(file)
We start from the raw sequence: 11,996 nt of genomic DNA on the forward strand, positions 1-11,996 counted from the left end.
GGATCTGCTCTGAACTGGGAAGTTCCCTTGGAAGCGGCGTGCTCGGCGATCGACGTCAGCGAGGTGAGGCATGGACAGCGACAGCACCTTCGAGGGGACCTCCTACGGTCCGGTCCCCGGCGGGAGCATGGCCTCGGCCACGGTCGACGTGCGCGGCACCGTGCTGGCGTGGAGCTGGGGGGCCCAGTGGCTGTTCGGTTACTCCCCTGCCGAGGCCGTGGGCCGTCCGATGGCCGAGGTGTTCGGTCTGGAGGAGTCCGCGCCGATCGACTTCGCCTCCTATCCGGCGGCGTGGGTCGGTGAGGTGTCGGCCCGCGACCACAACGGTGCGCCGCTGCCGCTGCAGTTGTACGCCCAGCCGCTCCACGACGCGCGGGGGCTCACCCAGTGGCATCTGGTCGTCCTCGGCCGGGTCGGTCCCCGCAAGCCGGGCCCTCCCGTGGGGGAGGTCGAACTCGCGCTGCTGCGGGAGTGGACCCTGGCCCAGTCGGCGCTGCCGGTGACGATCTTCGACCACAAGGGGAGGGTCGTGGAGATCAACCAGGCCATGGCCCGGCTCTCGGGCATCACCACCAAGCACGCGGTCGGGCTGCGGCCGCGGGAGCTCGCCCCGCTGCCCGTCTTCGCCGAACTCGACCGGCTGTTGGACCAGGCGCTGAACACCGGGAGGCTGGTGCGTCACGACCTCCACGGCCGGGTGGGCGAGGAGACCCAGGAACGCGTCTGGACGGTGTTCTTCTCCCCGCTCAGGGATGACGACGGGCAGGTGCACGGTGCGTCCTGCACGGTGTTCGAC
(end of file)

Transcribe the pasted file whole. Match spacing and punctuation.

We start from the raw sequence: 11,996 nt of genomic DNA on the forward strand, positions 1-11,996 counted from the left end.
GGATCTGCTCTGAACTGGGAAGTTCCCTTGGAAGCGGCGTGCTCGGCGATCGACGTCAGCGAGGTGAGGCATGGACAGCGACAGCACCTTCGAGGGGACCTCCTACGGTCCGGTCCCCGGCGGGAGCATGGCCTCGGCCACGGTCGACGTGCGCGGCACCGTGCTGGCGTGGAGCTGGGGGGCCCAGTGGCTGTTCGGTTACTCCCCTGCCGAGGCCGTGGGCCGTCCGATGGCCGAGGTGTTCGGTCTGGAGGAGTCCGCGCCGATCGACTTCGCCTCCTATCCGGCGGCGTGGGTCGGTGAGGTGTCGGCCCGCGACCACAACGGTGCGCCGCTGCCGCTGCAGTTGTACGCCCAGCCGCTCCACGACGCGCGGGGGCTCACCCAGTGGCATCTGGTCGTCCTCGGCCGGGTCGGTCCCCGCAAGCCGGGCCCTCCCGTGGGGGAGGTCGAACTCGCGCTGCTGCGGGAGTGGACCCTGGCCCAGTCGGCGCTGCCGGTGACGATCTTCGACCACAAGGGGAGGGTCGTGGAGATCAACCAGGCCATGGCCCGGCTCTCGGGCATCACCACCAAGCACGCGGTCGGGCTGCGGCCGCGGGAGCTCGCCCCGCTGCCCGTCTTCGCCGAACTCGACCGGCTGTTGGACCAGGCGCTGAACACCGGGAGGCTGGTGCGTCACGACCTCCACGGCCGGGTGGGCGAGGAGACCCAGGAACGCGTCTGGACGGTGTTCTTCTCCCCGCTCAGGGATGACGACGGGCAGGTGCACGGTGCGTCCTGCACGGTGTTCGAC